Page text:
Is there a simple procedure for constructing a grammar that is LR(k) but not LR(k-1) for any k?


1 Answer 1


Here's one pattern for an LR(k) grammar which is not LR(k-1). I didn't fill in the definition of $A$; there's nothing particularly special about it. It might have an empty right-hand side, or it might match any LR(k) subgrammar. $a^k$ represents $k$ instances of $a$.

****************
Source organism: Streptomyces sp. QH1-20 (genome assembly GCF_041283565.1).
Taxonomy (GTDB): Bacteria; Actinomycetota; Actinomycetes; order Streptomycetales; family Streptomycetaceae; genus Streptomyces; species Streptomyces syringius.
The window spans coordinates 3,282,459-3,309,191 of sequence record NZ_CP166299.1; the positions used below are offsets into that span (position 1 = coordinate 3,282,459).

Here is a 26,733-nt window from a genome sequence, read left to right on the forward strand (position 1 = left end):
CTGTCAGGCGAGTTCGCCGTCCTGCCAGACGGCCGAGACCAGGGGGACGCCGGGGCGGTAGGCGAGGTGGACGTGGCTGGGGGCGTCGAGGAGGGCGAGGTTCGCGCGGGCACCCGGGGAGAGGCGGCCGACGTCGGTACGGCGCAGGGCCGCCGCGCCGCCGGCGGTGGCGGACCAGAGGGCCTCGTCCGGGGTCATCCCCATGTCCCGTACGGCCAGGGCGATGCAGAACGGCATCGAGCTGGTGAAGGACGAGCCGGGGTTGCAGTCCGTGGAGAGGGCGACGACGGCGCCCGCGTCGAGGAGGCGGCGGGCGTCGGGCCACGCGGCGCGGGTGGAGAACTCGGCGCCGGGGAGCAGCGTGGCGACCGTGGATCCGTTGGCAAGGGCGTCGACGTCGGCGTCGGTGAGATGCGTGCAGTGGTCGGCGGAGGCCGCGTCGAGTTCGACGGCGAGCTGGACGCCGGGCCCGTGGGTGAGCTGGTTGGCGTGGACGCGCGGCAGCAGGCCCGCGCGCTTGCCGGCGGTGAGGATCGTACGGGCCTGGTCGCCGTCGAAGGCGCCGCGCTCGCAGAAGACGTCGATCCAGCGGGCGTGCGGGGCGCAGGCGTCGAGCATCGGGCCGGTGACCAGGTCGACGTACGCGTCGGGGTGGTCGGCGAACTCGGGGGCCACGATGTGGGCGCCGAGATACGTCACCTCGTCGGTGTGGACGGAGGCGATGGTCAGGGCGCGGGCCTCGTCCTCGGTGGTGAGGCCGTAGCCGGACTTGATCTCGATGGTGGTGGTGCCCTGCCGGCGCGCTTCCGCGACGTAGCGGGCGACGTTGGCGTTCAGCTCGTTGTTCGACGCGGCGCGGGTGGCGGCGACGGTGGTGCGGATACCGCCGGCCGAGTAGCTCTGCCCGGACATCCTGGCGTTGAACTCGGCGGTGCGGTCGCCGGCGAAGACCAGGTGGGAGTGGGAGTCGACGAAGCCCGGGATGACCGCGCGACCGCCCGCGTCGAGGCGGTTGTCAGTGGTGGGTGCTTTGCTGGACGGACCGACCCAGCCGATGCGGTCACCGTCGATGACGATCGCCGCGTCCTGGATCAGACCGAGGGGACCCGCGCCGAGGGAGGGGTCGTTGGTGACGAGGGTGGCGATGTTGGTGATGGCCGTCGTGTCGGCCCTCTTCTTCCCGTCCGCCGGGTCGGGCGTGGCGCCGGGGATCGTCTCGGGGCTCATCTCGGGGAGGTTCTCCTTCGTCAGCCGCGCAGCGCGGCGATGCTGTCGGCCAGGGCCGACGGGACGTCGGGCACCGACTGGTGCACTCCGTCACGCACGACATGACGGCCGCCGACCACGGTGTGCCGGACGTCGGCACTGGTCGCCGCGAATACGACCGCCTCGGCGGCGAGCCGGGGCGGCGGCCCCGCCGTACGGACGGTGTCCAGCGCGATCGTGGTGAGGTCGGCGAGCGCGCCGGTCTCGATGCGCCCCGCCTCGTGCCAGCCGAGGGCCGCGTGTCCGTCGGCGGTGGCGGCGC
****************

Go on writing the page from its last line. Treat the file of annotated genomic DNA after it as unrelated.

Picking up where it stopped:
$$ \begin{align}S&\to B a^{k-1} b\\ S&\to C a^{k-1} c\\ B&\to A\\ C&\to A\\ A&\to \text{see above} \end{align} $$

Clearly, it is not possible to determine whether $A$ should be reduced to $B$ or to $C$ without knowing what the $k$ following token is. So the grammar is not LR(i) for any $i \lt k$. The reduction can be determined using $k$ lookahead tokens, so the grammar is LR(k) provided that $A$ is.


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